Sunday, April 25, 2010

A Little Bit More On The Issue

I think the term "epistemic closure" is overly complicated, and perhaps not even entirely accurate.

The issue for me is this:
On the Right, the people with the biggest megaphones are people who reflexively attack the Left. For them the Left is motivated by power to control people's lives. If the Left advocates a policy with a consequence that the government's power is expanded, then that must be the ultimate goal because people on the Left are evil statists. Full Stop.

Their entire strategy of argument is based around assuming the worst of their interlocutors and then asserting the ulterior motives at every turn. When confronted by a reasoned argument by somebody on the same side, Manzi, their primary means of arguing -- asserting ulterior motives and bad faith on the other side -- fell apart. And so they adapted that bankrupt style of argument into a lack of manners and perhaps a lack of character.

And this is the big problem for me. Maybe Levin et al are correct and many liberal pols are motivated toward power for power's sake and use any excuse anybody puts in front of them to justify that power grab. But simply asserting that point and then getting back to that point as the conclusion through self-referential, circular logic isn't helping anybody. And in fact if this stuff is all the conservative guy in the office is using at the water cooler to convince his coworkers or neighbors or whatever, then I weep for the future of the conservative movement.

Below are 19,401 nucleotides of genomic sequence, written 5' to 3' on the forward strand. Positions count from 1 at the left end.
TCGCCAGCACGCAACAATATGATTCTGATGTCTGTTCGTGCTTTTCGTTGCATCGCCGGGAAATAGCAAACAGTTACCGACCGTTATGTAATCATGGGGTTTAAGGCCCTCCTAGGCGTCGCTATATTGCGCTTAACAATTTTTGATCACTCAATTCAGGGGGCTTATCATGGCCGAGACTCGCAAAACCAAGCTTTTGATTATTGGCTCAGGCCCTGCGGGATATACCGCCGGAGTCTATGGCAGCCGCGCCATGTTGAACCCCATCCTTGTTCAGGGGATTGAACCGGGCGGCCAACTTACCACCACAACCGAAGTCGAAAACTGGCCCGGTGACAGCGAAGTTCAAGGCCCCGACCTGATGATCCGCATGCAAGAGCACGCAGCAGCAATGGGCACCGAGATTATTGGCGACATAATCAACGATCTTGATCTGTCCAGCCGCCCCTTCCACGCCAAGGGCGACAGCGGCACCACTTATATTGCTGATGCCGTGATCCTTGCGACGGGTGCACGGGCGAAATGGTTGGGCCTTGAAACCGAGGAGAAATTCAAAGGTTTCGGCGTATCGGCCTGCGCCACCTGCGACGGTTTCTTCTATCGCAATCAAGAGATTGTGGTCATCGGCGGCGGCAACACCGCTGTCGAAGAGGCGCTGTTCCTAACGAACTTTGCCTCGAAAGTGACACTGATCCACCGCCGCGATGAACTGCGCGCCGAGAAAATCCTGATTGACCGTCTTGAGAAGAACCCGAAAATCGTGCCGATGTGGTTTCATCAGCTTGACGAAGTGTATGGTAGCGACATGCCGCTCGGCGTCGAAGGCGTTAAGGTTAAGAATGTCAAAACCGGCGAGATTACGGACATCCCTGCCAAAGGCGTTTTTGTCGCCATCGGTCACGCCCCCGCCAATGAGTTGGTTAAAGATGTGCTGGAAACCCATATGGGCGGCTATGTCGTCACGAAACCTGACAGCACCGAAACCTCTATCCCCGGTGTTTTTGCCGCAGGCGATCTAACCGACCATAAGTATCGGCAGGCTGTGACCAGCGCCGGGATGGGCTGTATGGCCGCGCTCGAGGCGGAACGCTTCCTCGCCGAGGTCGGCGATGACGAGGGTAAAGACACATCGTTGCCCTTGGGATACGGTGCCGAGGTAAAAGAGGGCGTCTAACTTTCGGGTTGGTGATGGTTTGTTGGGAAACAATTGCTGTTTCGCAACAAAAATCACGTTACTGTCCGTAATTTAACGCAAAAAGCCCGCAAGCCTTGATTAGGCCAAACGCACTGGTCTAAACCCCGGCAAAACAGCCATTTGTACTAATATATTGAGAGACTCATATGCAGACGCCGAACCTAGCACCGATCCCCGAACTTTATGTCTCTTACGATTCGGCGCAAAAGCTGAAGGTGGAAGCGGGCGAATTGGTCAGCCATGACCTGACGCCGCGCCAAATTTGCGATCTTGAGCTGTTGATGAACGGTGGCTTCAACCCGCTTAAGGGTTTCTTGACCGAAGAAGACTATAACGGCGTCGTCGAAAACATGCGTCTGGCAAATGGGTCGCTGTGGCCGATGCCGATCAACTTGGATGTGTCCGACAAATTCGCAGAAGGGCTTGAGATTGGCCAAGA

Sure, it's red meat for the choir, to mix metaphors. But there's no need for strawmen and to assume bad faith on the part of liberals to win the day. Conservatives have nothing to fear from the best liberal arguments in almost all cases because conservative ideas are simply better.

Are these talk show hosts too stupid or too scared to confront the best liberal arguments? Or do they think their audience is too stupid to understand? Or maybe they think the audience will find it boring, in which case and the one I think makes the most sense, Manzi saying Levin is a mere entertainer hits straight home.

Now, conservative ideas being better doesn't mean that cutting taxes and deregulation, which is what the these nincompoops and the political lackeys who seem to rely upon them believe is the entire preferable extent of conservative policy, is always the answer. And perhaps that's where I find this most upsetting. This Us-vs.-Them, never give an inch because the other side is evil, bullshit constrains potential conservative policies in a way that is deeply unhelpful to the nation and ultimately to the long-term health of the movement.

And I guess I'm back at epistemic closure and will leave this alone.

3 comments:

Withywindle said...

Where I differ is that I think all this leads to the long-term health of the nation in a variety of ways. E.g., you really need a bunch of people who never, ever want to raise taxes, no matter what, or inevitably the taxes will rise and rise and rise. I wish we could keep such tenacity without the Levins, but I'm not convinced it's possible.

FLG said...

Withy:

Do you really think people would acquiesce to a 100% tax rate if the Levins of the world weren't around?

Withywindle said...

Yes.

Or rather they would acquiesce to so much that the state then would be able to take the rest.

 
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